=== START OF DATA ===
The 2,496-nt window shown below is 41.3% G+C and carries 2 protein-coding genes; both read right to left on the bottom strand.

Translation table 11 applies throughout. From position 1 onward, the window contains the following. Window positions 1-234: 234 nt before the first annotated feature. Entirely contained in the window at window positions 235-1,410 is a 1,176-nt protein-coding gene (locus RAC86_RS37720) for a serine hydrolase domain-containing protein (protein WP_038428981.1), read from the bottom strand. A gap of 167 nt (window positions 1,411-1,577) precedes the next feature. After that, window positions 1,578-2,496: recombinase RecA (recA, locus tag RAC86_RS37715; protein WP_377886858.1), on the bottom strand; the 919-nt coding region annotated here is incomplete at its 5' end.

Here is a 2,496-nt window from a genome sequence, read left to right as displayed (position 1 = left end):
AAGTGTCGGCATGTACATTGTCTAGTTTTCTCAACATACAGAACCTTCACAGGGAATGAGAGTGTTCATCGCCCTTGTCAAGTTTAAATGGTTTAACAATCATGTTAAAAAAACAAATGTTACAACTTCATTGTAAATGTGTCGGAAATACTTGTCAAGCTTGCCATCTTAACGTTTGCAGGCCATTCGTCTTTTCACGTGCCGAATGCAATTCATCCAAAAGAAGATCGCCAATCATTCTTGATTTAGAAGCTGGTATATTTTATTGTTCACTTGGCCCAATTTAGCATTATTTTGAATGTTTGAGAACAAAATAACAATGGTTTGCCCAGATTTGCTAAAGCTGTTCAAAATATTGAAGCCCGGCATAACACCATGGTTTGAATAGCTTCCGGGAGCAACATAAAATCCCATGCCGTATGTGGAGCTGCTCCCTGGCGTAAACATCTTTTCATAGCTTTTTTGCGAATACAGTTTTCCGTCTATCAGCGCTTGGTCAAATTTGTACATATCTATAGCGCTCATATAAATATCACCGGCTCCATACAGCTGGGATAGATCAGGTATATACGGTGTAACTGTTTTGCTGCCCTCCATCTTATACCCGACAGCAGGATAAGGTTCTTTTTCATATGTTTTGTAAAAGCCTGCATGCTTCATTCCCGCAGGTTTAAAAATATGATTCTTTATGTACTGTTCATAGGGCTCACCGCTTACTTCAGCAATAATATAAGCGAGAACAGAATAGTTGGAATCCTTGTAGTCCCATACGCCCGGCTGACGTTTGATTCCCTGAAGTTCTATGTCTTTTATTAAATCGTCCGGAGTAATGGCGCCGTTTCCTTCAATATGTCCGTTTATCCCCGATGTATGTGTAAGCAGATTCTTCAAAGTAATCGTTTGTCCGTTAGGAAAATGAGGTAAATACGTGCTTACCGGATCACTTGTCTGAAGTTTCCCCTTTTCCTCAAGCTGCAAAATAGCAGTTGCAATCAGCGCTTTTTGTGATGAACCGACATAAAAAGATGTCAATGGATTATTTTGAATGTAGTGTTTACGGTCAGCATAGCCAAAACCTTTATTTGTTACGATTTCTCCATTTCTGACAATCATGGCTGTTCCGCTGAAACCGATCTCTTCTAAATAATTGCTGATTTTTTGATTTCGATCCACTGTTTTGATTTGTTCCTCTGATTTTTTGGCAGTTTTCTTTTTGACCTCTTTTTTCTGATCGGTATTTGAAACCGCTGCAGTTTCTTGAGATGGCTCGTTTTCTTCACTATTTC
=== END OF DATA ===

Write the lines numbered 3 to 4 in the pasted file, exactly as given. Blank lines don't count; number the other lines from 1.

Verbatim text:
Here is a 2,496-nt window from a genome sequence, read left to right as displayed (position 1 = left end):
AAGTGTCGGCATGTACATTGTCTAGTTTTCTCAACATACAGAACCTTCACAGGGAATGAGAGTGTTCATCGCCCTTGTCAAGTTTAAATGGTTTAACAATCATGTTAAAAAAACAAATGTTACAACTTCATTGTAAATGTGTCGGAAATACTTGTCAAGCTTGCCATCTTAACGTTTGCAGGCCATTCGTCTTTTCACGTGCCGAATGCAATTCATCCAAAAGAAGATCGCCAATCATTCTTGATTTAGAAGCTGGTATATTTTATTGTTCACTTGGCCCAATTTAGCATTATTTTGAATGTTTGAGAACAAAATAACAATGGTTTGCCCAGATTTGCTAAAGCTGTTCAAAATATTGAAGCCCGGCATAACACCATGGTTTGAATAGCTTCCGGGAGCAACATAAAATCCCATGCCGTATGTGGAGCTGCTCCCTGGCGTAAACATCTTTTCATAGCTTTTTTGCGAATACAGTTTTCCGTCTATCAGCGCTTGGTCAAATTTGTACATATCTATAGCGCTCATATAAATATCACCGGCTCCATACAGCTGGGATAGATCAGGTATATACGGTGTAACTGTTTTGCTGCCCTCCATCTTATACCCGACAGCAGGATAAGGTTCTTTTTCATATGTTTTGTAAAAGCCTGCATGCTTCATTCCCGCAGGTTTAAAAATATGATTCTTTATGTACTGTTCATAGGGCTCACCGCTTACTTCAGCAATAATATAAGCGAGAACAGAATAGTTGGAATCCTTGTAGTCCCATACGCCCGGCTGACGTTTGATTCCCTGAAGTTCTATGTCTTTTATTAAATCGTCCGGAGTAATGGCGCCGTTTCCTTCAATATGTCCGTTTATCCCCGATGTATGTGTAAGCAGATTCTTCAAAGTAATCGTTTGTCCGTTAGGAAAATGAGGTAAATACGTGCTTACCGGATCACTTGTCTGAAGTTTCCCCTTTTCCTCAAGCTGCAAAATAGCAGTTGCAATCAGCGCTTTTTGTGATGAACCGACATAAAAAGATGTCAATGGATTATTTTGAATGTAGTGTTTACGGTCAGCATAGCCAAAACCTTTATTTGTTACGATTTCTCCATTTCTGACAATCATGGCTGTTCCGCTGAAACCGATCTCTTCTAAATAATTGCTGATTTTTTGATTTCGATCCACTGTTTTGATTTGTTCCTCTGATTTTTTGGCAGTTTTCTTTTTGACCTCTTTTTTCTGATCGGTATTTGAAACCGCTGCAGTTTCTTGAGATGGCTCGTTTTCTTCACTATTTC